The Cross Bar.
1287 Gallowgate, Glasgow.
The Cross Bar. 1980s.
Opened in 1866 by Glasgow brewer George Dalrymple. Mr Dalrymple owned the Home Brewery on Great Eastern Road now called the Gallowgate. Afterwards he and his family went into the retail wine and spirit trade opening pubs on the Gallowgate, Great Eastern Road, Trongate, Stanley Street, Main Street, Pollokshaws, Langside Road, New Road now Duke Street.
Over the years the pub has had name changes, for over 70 years the pub was known locally as Dalrymple's, in the 1930s the pub became known as the Grove after the owner John Cosgrove and before it was demolished to make way for the new Parkhead Forge the name above the doorway was the Cross Bar.
In the NEWS 1978...
JUST OLD FIRM FRIENDS...
We're the best of pals, say members of the Helenvale Celtic and the Cross Rangers supporters' clubs in the Cross Bar, Parkhead.
Fans Support Charity...
This is an "Old Firm" pub. It's not just for Rangers fans or for Celtic supporters, but for both. The Cross Bar, Gallowgate, Glasgow, acts as the head-quarters for the two rival supporters' clubs.
Every year they work together to raise a considerable amount of money for the East Park Home for Infirm Children. The two sets of staunch fans support their teams in harmonious rivalry.
The friendship shared between the 56-strong Rangers supporters and the 82 Celts is best summed up by Rangers secretary Joe Hobbs (30).
He put it this way, "There's no bigotry in this pub at all. And there's no reason why Rangers and Celtic fans shouldn't share the same pub.
"Our pub belongs to both sets of fans. "We meet in here before the game tomorrow and leave in our separate buses to go to the match at about 12 noon. We'll be back at night to talk about the game.
"I'll be having a drink as I always do with George Jardine, secretary of the Celtic supporters' Club. George (45) said, "The violence at Rangers- Celtic matches is disgusting. I wish both sides would get together and share the pleasure of football.
"We all get on great with the Rangers fans. "There's only two types of people in the world. The ones you like and the ones you don't like. Religion doesn't come into it.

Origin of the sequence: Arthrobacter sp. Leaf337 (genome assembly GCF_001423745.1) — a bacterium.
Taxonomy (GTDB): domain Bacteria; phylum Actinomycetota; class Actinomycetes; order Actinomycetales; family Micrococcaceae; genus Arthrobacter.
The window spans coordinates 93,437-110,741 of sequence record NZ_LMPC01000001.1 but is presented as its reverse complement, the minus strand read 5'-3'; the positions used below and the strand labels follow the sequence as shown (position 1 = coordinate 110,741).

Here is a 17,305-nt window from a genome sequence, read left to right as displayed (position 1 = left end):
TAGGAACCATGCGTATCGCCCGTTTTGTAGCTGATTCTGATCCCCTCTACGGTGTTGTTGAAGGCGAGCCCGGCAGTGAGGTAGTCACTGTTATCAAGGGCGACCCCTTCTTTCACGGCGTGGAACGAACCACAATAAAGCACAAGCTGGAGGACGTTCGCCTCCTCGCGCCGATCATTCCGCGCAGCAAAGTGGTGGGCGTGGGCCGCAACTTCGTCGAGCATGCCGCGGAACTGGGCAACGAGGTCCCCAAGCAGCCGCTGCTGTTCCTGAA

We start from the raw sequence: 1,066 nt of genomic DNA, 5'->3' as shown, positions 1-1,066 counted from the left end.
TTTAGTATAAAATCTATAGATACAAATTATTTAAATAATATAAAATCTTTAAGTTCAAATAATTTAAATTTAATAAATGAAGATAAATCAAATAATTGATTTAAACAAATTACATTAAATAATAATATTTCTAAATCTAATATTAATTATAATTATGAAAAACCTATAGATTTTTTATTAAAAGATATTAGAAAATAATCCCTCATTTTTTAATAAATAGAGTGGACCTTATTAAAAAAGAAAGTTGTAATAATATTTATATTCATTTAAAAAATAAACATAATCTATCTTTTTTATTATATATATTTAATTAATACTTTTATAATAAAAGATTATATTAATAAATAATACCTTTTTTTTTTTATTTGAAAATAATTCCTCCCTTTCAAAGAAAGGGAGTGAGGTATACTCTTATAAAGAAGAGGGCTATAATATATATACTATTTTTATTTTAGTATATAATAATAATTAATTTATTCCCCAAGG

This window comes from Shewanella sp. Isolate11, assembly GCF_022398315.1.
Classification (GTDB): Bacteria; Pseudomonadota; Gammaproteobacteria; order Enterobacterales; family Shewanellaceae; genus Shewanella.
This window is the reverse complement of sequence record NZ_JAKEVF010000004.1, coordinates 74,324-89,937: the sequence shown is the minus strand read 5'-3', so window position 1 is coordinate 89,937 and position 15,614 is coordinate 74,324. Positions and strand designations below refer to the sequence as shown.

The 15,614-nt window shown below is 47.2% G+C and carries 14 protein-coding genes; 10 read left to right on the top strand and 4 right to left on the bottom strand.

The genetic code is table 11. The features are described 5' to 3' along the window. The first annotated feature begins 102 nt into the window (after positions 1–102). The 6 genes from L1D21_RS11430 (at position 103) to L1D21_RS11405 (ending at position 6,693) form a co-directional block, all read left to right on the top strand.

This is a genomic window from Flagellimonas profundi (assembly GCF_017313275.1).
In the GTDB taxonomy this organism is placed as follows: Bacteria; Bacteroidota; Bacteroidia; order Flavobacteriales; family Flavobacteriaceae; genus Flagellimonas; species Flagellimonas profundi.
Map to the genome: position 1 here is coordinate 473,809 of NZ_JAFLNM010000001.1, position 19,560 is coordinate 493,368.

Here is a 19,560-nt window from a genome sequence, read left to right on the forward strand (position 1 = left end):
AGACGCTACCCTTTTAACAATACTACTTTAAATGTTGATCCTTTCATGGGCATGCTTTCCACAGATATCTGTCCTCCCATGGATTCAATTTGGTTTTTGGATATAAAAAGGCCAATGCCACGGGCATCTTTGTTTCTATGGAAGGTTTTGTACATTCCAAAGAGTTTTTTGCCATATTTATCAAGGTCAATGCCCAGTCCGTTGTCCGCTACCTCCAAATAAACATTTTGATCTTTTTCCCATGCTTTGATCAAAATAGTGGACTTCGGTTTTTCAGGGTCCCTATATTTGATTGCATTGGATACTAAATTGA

"It would be ideal if we could all go to the big game on the same bus. We used to go together and stand together. But that was a few years back.
"In today's atmosphere you couldn't do that. "There's no division here. I have visited Joe's home and he has been to mine. Yet we are both loyal supporters of the different teams."
George added, "I hope people will see that it is possible to have a drink with the opposite side and not degenerate into violence. "The violence must stop because it is definitely chasing supporters, the good ones, away from the game."
The rival groups agreed that the true friendship shared over a wee half and a pint meant that there has never been a fight in the Cross Bar over football. Sure, they admit, we'll argue about disputed penalties, refs decisions, and off-side decisions, but "It'll be a great night in our pub... win lose or draw."
The Cross Bar with the Reekie Linn in the background. 1970s.
The regulars in this Old Firm friendship pub regret that the big game has such a bad name. It's supposed to be a great sporting occasion. But as always there is the fear of hatred breaking out into violence.
The result is a bus strike by drivers in protest against violence and vandalism. The match of course, used to be played on New Years Day. That was changed to avoid the combination of celebration drinks and hatred.
And of course it's a 1 p.m. kick-off again to prevent too much alcohol being taken before the game. There will be extra police, boarded-up shops and sadly fear not friendship will stalk certain areas of the city.
There is however a message of friendship from the Cross Bar. "We drink together and we stay on the best of terms."
To read more on the pubs on the Gallowgate read up & Doon the Gallowgate by John Gorevan. A copy can be bought for a few pounds at the Hielan Jessie on the Gallowgate or contact me at firstname.lastname@example.org